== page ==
Parkinsonism with antiIgLON5 may pose a diagnostic challenge because symptoms may develop slowly over years as in classic neurodegenerative disease. The core features of antiIgLON5-related disease are sleep disturbances, bulbar symptoms (eg, dysphagia, dysarthria, or vocal cord paralysis), and breathing difficulties that can be severe enough to require tracheostomy. Gaze palsies, cognitive decline including executive dysfunction, apraxia or hallucinations, cerebellar ataxia, chorea, and fasciculations also occur with antiIgLON5 disease. Depending on the combination of signs and symptoms, antiIgLON5 disease may be in the differential for multisystem atrophy (MSA) if RBD, ataxia and dysautonomia are present, PSP if there is a vertical supranuclear gaze palsy and postural instability, or corticobasal syndrome (CBS) if asymmetric parkinsonism occurs with apraxia.7,27

Movement Disorders in Sleep

Sleep disturbances including movement disorders during sleep are common in autoimmune encephalitis.28 AntiIgLON5 was identified by a characteristic nonREM (NREM) parasomnia with fine, purposeful movements (eg, manipulating an object or preparing food) that are different from the thrashing, violent movements seen in RBD.29 The spectrum of sleep disorders in antiIgLON5 disease is broad, however, encompassing RBD, periodic leg movements of sleep (PLMS), and sleep apnea. RBD or dream enactment can be also a feature of antiMa2-, antiLGI1-, or antiNMDAR-encephalitis. PLMS was found in encephalitis with antiDPPX, antiMa2 or antiLGI1.18,28 Symptoms of restless legs syndrome (RLS) were reported by patients with antiLGI1 or antiNMDAR.28 The most classic sleep disorders in autoimmune disease are, however, status dissociatus (disintegration of wake/non-REM and REM sleep boundaries with motor hyperactivity) and agrypnia excitata (insomnia, motor and autonomic hyperactivity), which are hallmark features of Morvan syndrome with antiCASPR2. Less commonly status dissociatus and agrypnia excitata have been observed in antiLGI1-, antiNMDAR-, and antiGABABR-associated encephalitis.2,28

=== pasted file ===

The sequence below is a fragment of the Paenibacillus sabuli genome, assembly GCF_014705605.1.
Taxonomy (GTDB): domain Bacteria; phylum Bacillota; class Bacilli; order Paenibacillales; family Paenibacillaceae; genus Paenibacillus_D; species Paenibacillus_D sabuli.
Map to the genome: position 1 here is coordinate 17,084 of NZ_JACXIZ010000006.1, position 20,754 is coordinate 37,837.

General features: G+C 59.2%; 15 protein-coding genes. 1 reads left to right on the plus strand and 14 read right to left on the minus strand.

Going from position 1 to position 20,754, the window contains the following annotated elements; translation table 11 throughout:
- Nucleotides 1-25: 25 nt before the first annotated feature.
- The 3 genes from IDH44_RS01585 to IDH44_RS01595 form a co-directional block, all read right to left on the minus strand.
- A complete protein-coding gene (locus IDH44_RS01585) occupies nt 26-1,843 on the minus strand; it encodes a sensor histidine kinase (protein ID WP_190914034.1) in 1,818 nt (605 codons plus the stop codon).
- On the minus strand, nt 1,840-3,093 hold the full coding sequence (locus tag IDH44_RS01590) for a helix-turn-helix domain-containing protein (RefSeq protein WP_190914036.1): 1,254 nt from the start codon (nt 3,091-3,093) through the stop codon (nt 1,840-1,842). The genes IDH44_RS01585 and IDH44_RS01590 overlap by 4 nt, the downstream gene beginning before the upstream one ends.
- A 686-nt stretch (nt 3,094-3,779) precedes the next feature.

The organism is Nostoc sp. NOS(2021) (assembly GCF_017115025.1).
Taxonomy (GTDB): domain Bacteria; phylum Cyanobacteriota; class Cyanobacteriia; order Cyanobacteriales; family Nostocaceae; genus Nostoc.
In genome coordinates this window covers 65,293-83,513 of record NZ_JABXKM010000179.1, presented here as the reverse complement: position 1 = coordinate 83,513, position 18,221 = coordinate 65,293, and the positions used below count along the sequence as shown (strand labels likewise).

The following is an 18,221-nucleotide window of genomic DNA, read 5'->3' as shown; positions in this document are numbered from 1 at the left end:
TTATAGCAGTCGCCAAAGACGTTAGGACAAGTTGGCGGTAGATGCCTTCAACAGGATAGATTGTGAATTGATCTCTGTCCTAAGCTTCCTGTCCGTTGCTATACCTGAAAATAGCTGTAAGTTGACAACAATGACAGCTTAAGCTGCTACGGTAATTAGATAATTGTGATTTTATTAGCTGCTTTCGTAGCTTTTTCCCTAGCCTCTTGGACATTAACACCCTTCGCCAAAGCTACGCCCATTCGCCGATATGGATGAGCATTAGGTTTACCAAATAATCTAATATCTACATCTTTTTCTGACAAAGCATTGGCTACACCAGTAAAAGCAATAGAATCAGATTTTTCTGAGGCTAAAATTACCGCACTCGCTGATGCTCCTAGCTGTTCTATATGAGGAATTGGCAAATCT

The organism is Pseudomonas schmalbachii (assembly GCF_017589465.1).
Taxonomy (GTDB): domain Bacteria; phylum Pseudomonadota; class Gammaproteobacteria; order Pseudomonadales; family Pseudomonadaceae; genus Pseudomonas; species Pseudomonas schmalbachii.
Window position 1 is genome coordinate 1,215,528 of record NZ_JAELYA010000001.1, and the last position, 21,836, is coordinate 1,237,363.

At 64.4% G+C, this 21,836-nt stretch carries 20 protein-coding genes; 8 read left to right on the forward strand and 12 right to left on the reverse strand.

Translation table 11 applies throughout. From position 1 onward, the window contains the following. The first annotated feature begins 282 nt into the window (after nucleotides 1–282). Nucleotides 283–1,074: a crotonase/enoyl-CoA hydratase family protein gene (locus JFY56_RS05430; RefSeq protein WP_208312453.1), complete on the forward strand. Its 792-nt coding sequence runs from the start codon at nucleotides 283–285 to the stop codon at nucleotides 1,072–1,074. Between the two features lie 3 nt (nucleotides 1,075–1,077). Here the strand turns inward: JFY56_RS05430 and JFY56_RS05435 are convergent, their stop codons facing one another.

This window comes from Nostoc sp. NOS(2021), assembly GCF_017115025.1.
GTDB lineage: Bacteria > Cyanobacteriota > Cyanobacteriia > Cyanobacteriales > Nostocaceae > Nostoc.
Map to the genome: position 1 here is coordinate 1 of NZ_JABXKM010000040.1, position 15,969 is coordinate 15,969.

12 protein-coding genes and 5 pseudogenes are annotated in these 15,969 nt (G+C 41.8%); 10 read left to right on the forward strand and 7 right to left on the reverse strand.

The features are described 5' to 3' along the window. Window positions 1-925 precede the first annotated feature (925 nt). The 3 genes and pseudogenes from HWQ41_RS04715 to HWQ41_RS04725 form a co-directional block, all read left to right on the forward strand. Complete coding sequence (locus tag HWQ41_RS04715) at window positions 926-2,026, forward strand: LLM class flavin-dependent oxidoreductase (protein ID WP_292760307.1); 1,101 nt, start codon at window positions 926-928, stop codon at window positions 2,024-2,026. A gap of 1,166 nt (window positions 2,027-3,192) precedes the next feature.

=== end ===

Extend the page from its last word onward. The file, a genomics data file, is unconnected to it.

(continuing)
Tremor, Myorhythmia, and More

Autoimmune tremor syndromes typically occur in the context of a cerebellar syndrome (See Immune-Mediated Cerebellar Ataxias in this issue),2 chronic inflammatory demyelinating neuropathy (CIDP), or as an indistinctive feature in an encephalopathic syndrome, but not as isolated tremor.

Beside the classic antibodies to myelin associated glycoprotein (MAG), several newly described antibodies have been identified as the cause of CIDP; these target proteins close to the node of Ranvier (eg, contactin 1 [CNTN1], neurofascin 155 [NF155], neurofascin 140/186 [NF140/186], and contactin-associated protein-1 [CASPR1]).30